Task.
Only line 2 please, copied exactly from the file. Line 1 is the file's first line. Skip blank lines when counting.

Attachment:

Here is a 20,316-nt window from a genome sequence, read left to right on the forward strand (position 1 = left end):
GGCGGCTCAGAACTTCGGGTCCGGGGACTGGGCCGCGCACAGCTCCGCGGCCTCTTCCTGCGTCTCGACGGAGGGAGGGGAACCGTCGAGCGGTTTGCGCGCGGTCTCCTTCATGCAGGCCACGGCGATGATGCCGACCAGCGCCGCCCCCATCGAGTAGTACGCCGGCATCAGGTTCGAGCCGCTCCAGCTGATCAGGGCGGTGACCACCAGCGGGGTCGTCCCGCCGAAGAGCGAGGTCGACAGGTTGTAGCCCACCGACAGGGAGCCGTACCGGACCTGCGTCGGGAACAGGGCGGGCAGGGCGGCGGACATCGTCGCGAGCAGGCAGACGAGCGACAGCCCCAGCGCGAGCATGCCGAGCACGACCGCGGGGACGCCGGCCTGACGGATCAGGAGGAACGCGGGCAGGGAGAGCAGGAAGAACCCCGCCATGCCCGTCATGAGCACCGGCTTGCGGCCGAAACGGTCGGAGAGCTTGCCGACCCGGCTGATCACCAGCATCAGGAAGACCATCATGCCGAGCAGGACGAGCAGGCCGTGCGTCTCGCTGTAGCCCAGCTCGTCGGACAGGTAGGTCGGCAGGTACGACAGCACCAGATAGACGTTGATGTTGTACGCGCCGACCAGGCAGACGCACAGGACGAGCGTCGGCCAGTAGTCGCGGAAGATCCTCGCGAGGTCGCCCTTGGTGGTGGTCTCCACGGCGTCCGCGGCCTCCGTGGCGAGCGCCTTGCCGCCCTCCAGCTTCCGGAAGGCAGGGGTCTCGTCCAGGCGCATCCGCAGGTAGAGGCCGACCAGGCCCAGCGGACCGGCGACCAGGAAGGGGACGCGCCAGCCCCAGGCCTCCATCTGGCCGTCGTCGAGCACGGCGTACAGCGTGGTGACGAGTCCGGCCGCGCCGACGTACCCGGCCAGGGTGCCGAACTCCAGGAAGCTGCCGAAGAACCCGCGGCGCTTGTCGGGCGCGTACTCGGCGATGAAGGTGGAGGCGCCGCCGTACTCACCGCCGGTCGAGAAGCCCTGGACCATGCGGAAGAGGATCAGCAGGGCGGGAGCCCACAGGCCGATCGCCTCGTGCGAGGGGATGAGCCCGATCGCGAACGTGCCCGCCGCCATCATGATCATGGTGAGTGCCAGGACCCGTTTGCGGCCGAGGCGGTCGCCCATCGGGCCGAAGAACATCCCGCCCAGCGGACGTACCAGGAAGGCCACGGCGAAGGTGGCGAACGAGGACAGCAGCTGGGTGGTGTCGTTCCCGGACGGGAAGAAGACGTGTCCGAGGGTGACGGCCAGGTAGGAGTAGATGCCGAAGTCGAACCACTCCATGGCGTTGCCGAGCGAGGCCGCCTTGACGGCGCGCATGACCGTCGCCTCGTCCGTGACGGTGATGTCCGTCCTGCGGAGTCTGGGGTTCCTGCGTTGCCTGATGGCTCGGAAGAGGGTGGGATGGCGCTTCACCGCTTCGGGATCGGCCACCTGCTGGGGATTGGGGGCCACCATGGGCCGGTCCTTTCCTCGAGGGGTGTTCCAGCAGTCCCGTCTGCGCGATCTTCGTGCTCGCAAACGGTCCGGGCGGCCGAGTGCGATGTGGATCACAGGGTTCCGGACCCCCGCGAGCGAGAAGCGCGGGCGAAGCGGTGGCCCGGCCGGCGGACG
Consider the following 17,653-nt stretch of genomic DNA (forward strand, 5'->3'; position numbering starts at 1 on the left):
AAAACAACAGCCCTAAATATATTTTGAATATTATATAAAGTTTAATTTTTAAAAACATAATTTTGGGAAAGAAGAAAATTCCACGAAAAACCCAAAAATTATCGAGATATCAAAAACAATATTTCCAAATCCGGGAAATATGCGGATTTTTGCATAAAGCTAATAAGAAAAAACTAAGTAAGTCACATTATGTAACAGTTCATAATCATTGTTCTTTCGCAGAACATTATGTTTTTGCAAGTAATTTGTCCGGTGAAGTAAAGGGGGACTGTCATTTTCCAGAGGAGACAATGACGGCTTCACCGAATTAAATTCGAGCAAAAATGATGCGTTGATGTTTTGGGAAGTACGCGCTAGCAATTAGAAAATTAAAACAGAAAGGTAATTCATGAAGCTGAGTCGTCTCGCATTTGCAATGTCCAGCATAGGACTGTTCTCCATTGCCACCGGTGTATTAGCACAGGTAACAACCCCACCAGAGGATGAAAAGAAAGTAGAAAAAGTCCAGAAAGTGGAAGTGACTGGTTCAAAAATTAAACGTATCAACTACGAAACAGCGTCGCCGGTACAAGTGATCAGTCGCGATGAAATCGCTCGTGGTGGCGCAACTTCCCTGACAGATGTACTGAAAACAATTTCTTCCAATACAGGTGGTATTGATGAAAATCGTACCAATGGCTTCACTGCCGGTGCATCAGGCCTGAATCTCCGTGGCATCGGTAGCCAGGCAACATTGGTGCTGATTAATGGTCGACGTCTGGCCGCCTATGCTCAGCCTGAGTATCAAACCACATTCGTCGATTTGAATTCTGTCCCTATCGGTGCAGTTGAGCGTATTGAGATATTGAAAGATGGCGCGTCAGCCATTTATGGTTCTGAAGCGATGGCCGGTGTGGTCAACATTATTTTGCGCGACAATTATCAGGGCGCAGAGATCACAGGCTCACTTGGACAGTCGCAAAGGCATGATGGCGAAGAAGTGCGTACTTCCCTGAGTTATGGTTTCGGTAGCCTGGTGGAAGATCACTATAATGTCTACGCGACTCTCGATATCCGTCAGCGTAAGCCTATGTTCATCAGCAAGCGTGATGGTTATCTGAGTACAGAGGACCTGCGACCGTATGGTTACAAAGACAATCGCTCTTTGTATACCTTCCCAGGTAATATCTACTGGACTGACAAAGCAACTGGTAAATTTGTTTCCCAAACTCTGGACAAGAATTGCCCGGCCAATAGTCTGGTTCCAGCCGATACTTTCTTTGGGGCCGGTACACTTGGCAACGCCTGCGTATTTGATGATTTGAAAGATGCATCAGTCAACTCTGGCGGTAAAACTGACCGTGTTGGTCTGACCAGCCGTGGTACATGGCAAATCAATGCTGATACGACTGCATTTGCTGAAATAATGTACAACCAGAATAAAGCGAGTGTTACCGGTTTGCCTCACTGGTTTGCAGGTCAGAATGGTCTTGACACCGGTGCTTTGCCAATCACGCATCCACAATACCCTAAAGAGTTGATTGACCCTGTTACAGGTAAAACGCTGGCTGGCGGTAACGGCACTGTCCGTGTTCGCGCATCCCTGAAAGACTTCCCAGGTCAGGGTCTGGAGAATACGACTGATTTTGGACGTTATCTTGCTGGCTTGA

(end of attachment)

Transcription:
GGCGGCTCAGAACTTCGGGTCCGGGGACTGGGCCGCGCACAGCTCCGCGGCCTCTTCCTGCGTCTCGACGGAGGGAGGGGAACCGTCGAGCGGTTTGCGCGCGGTCTCCTTCATGCAGGCCACGGCGATGATGCCGACCAGCGCCGCCCCCATCGAGTAGTACGCCGGCATCAGGTTCGAGCCGCTCCAGCTGATCAGGGCGGTGACCACCAGCGGGGTCGTCCCGCCGAAGAGCGAGGTCGACAGGTTGTAGCCCACCGACAGGGAGCCGTACCGGACCTGCGTCGGGAACAGGGCGGGCAGGGCGGCGGACATCGTCGCGAGCAGGCAGACGAGCGACAGCCCCAGCGCGAGCATGCCGAGCACGACCGCGGGGACGCCGGCCTGACGGATCAGGAGGAACGCGGGCAGGGAGAGCAGGAAGAACCCCGCCATGCCCGTCATGAGCACCGGCTTGCGGCCGAAACGGTCGGAGAGCTTGCCGACCCGGCTGATCACCAGCATCAGGAAGACCATCATGCCGAGCAGGACGAGCAGGCCGTGCGTCTCGCTGTAGCCCAGCTCGTCGGACAGGTAGGTCGGCAGGTACGACAGCACCAGATAGACGTTGATGTTGTACGCGCCGACCAGGCAGACGCACAGGACGAGCGTCGGCCAGTAGTCGCGGAAGATCCTCGCGAGGTCGCCCTTGGTGGTGGTCTCCACGGCGTCCGCGGCCTCCGTGGCGAGCGCCTTGCCGCCCTCCAGCTTCCGGAAGGCAGGGGTCTCGTCCAGGCGCATCCGCAGGTAGAGGCCGACCAGGCCCAGCGGACCGGCGACCAGGAAGGGGACGCGCCAGCCCCAGGCCTCCATCTGGCCGTCGTCGAGCACGGCGTACAGCGTGGTGACGAGTCCGGCCGCGCCGACGTACCCGGCCAGGGTGCCGAACTCCAGGAAGCTGCCGAAGAACCCGCGGCGCTTGTCGGGCGCGTACTCGGCGATGAAGGTGGAGGCGCCGCCGTACTCACCGCCGGTCGAGAAGCCCTGGACCATGCGGAAGAGGATCAGCAGGGCGGGAGCCCACAGGCCGATCGCCTCGTGCGAGGGGATGAGCCCGATCGCGAACGTGCCCGCCGCCATCATGATCATGGTGAGTGCCAGGACCCGTTTGCGGCCGAGGCGGTCGCCCATCGGGCCGAAGAACATCCCGCCCAGCGGACGTACCAGGAAGGCCACGGCGAAGGTGGCGAACGAGGACAGCAGCTGGGTGGTGTCGTTCCCGGACGGGAAGAAGACGTGTCCGAGGGTGACGGCCAGGTAGGAGTAGATGCCGAAGTCGAACCACTCCATGGCGTTGCCGAGCGAGGCCGCCTTGACGGCGCGCATGACCGTCGCCTCGTCCGTGACGGTGATGTCCGTCCTGCGGAGTCTGGGGTTCCTGCGTTGCCTGATGGCTCGGAAGAGGGTGGGATGGCGCTTCACCGCTTCGGGATCGGCCACCTGCTGGGGATTGGGGGCCACCATGGGCCGGTCCTTTCCTCGAGGGGTGTTCCAGCAGTCCCGTCTGCGCGATCTTCGTGCTCGCAAACGGTCCGGGCGGCCGAGTGCGATGTGGATCACAGGGTTCCGGACCCCCGCGAGCGAGAAGCGCGGGCGAAGCGGTGGCCCGGCCGGCGGACG